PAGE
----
While efforts to raise domesticated reindeer on the island failed, herds of wild reindeer prosper in East Iceland.
While most of the world’s populations of reindeer and caribou have declined significantly in recent decades, Iceland’s herd is doing fine. Its population grew rapidly in recent decades and is now stable.
Reindeer were first brought by royal decree from Norway to Iceland in the 1700s after diseases had killed about 60 percent of the island’s sheep population. Initially there was hope they could be domesticated and be kept on farms. But early efforts at reindeer husbandry fizzled due to the harsh winters, competition with sheep farmers, and lack of interest among Icelanders in raising the animals.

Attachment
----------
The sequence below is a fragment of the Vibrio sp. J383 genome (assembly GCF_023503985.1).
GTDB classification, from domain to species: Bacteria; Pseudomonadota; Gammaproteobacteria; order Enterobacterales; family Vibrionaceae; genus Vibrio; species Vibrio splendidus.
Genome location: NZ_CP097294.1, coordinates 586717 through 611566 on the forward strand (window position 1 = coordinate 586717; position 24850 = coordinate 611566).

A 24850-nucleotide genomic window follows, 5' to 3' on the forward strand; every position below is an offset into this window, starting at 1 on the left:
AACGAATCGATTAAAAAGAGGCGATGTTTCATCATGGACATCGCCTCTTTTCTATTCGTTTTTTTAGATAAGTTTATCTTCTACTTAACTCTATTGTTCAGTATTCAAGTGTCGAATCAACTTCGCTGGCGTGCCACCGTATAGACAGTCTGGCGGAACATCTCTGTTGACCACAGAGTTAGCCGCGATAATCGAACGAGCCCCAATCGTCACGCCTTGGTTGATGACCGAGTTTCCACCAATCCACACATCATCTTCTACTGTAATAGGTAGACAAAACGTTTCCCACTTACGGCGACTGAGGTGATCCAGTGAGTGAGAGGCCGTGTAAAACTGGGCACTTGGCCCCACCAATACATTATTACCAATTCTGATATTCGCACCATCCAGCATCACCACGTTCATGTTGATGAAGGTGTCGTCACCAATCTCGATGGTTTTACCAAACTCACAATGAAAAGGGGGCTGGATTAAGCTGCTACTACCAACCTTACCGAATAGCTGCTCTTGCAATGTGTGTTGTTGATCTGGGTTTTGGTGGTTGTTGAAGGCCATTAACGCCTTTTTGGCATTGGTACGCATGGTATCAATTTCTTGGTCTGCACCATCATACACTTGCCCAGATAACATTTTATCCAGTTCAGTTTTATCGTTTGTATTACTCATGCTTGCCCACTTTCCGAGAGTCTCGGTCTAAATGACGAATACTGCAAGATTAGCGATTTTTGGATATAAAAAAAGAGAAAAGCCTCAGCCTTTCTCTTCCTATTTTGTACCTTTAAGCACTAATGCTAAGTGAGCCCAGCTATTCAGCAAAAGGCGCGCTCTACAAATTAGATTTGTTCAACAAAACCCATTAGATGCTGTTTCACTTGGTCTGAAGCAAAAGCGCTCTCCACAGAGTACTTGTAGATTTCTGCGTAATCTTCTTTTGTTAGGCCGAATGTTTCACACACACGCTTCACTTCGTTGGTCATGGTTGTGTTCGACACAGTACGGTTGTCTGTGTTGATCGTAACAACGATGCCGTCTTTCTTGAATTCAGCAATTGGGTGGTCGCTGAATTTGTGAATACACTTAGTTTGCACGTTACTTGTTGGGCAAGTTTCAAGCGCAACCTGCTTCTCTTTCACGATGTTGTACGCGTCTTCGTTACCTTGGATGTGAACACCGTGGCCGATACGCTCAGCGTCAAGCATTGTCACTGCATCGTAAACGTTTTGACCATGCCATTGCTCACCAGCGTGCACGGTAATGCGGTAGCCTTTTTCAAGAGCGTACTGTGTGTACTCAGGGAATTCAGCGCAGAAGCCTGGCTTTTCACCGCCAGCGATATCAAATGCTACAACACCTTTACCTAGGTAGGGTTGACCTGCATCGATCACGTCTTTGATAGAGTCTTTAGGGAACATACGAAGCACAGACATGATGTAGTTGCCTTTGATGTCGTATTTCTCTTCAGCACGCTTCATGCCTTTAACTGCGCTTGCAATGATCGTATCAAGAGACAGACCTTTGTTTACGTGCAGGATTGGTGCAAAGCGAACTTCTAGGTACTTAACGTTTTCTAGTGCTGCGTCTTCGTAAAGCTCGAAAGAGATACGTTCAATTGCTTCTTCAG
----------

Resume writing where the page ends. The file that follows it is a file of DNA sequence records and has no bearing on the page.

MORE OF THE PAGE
Nonetheless, wild reindeer thrived in East Iceland, an area with plenty of a key type of lichen (Cetraria islandica) for herds to consume. The population swelled from a few dozen reindeer in the 1700s to more than 5,000 now. Many of Iceland’s reindeer now spend much of their time in the summer foraging in the highlands near Mount Snæfell. When winter weather arrives, they descend into warmer valleys closer to the ocean.
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Image via NASA Earth Observatory